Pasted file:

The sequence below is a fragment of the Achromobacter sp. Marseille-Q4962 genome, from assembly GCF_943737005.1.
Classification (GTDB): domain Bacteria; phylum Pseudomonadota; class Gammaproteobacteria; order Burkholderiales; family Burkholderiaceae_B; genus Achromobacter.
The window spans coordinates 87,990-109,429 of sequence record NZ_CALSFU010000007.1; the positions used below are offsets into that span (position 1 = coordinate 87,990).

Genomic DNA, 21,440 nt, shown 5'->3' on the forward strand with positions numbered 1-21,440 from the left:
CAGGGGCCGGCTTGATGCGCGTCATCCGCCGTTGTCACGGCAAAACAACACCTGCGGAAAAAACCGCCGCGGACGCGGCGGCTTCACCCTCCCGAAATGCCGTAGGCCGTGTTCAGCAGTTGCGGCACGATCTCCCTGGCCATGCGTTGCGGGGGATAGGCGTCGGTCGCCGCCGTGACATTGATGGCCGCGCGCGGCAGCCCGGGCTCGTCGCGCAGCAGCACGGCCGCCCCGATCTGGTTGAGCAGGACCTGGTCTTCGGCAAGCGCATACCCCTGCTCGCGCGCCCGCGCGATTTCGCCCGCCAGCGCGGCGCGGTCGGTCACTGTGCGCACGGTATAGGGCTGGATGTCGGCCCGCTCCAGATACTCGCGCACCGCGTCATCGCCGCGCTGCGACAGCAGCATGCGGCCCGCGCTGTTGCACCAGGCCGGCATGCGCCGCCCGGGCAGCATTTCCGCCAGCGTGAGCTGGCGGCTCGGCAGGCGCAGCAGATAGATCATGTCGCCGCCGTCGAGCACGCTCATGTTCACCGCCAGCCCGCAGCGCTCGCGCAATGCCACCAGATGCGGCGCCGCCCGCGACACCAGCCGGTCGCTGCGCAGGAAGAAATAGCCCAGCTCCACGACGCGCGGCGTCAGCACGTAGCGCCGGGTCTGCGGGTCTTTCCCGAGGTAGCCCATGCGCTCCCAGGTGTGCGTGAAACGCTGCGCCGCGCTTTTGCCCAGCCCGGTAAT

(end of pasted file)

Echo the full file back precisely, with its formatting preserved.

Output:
The sequence below is a fragment of the Achromobacter sp. Marseille-Q4962 genome, from assembly GCF_943737005.1.
Classification (GTDB): domain Bacteria; phylum Pseudomonadota; class Gammaproteobacteria; order Burkholderiales; family Burkholderiaceae_B; genus Achromobacter.
The window spans coordinates 87,990-109,429 of sequence record NZ_CALSFU010000007.1; the positions used below are offsets into that span (position 1 = coordinate 87,990).

Genomic DNA, 21,440 nt, shown 5'->3' on the forward strand with positions numbered 1-21,440 from the left:
CAGGGGCCGGCTTGATGCGCGTCATCCGCCGTTGTCACGGCAAAACAACACCTGCGGAAAAAACCGCCGCGGACGCGGCGGCTTCACCCTCCCGAAATGCCGTAGGCCGTGTTCAGCAGTTGCGGCACGATCTCCCTGGCCATGCGTTGCGGGGGATAGGCGTCGGTCGCCGCCGTGACATTGATGGCCGCGCGCGGCAGCCCGGGCTCGTCGCGCAGCAGCACGGCCGCCCCGATCTGGTTGAGCAGGACCTGGTCTTCGGCAAGCGCATACCCCTGCTCGCGCGCCCGCGCGATTTCGCCCGCCAGCGCGGCGCGGTCGGTCACTGTGCGCACGGTATAGGGCTGGATGTCGGCCCGCTCCAGATACTCGCGCACCGCGTCATCGCCGCGCTGCGACAGCAGCATGCGGCCCGCGCTGTTGCACCAGGCCGGCATGCGCCGCCCGGGCAGCATTTCCGCCAGCGTGAGCTGGCGGCTCGGCAGGCGCAGCAGATAGATCATGTCGCCGCCGTCGAGCACGCTCATGTTCACCGCCAGCCCGCAGCGCTCGCGCAATGCCACCAGATGCGGCGCCGCCCGCGACACCAGCCGGTCGCTGCGCAGGAAGAAATAGCCCAGCTCCACGACGCGCGGCGTCAGCACGTAGCGCCGGGTCTGCGGGTCTTTCCCGAGGTAGCCCATGCGCTCCCAGGTGTGCGTGAAACGCTGCGCCGCGCTTTTGCCCAGCCCGGTAAT